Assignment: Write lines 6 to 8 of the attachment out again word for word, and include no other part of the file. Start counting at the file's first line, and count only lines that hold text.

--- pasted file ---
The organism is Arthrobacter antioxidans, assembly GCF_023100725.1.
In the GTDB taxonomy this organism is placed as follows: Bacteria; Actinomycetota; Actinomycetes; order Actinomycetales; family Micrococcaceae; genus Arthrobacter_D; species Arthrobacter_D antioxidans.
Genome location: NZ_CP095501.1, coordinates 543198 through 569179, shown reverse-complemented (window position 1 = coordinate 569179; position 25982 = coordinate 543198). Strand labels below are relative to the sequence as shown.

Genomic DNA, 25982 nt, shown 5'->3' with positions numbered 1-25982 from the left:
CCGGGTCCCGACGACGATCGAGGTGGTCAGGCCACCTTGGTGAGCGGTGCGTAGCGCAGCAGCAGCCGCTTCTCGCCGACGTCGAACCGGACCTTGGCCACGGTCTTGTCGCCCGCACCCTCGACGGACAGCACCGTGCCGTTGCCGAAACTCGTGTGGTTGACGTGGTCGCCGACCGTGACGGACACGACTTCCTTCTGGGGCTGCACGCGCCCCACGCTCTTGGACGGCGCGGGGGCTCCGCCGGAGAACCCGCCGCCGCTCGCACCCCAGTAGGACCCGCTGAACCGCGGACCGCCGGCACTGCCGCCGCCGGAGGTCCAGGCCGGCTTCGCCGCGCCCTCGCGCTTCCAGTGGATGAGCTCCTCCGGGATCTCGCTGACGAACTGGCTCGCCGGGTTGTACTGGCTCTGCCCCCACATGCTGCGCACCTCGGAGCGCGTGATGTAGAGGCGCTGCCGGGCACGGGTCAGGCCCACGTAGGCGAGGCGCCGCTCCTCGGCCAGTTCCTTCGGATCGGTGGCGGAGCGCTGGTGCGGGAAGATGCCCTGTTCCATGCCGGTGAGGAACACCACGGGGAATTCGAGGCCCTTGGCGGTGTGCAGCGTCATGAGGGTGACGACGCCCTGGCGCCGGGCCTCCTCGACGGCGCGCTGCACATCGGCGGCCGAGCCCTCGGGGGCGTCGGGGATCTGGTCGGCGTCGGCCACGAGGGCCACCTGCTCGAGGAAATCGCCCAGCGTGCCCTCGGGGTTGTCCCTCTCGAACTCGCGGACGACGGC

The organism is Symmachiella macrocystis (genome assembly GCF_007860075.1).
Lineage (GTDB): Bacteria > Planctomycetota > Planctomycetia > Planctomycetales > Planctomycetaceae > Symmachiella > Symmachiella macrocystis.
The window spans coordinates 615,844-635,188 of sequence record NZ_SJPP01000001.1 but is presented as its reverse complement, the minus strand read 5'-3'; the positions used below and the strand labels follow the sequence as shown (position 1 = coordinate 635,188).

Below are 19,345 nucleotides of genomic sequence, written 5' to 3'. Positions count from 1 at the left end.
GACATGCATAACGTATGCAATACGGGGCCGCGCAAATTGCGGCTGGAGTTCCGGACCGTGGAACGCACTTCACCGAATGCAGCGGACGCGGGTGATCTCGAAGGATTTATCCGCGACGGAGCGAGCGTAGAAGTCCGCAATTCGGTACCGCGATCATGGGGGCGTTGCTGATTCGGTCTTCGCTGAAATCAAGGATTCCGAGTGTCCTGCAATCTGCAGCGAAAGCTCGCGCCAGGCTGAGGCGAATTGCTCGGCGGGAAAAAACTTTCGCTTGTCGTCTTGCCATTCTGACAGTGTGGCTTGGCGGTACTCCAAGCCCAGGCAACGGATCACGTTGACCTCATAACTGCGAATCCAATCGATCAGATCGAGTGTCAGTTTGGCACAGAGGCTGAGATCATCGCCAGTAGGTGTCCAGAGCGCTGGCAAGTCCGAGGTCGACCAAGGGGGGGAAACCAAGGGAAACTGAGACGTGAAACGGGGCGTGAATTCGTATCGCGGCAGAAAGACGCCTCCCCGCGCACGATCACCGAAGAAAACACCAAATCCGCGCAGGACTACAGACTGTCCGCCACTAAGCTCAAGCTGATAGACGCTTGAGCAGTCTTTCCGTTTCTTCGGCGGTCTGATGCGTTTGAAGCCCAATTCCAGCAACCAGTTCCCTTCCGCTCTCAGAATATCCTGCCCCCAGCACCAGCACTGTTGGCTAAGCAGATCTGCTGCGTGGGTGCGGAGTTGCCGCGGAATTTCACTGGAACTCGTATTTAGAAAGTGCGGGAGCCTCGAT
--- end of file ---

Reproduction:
The organism is Symmachiella macrocystis (genome assembly GCF_007860075.1).
Lineage (GTDB): Bacteria > Planctomycetota > Planctomycetia > Planctomycetales > Planctomycetaceae > Symmachiella > Symmachiella macrocystis.
The window spans coordinates 615,844-635,188 of sequence record NZ_SJPP01000001.1 but is presented as its reverse complement, the minus strand read 5'-3'; the positions used below and the strand labels follow the sequence as shown (position 1 = coordinate 635,188).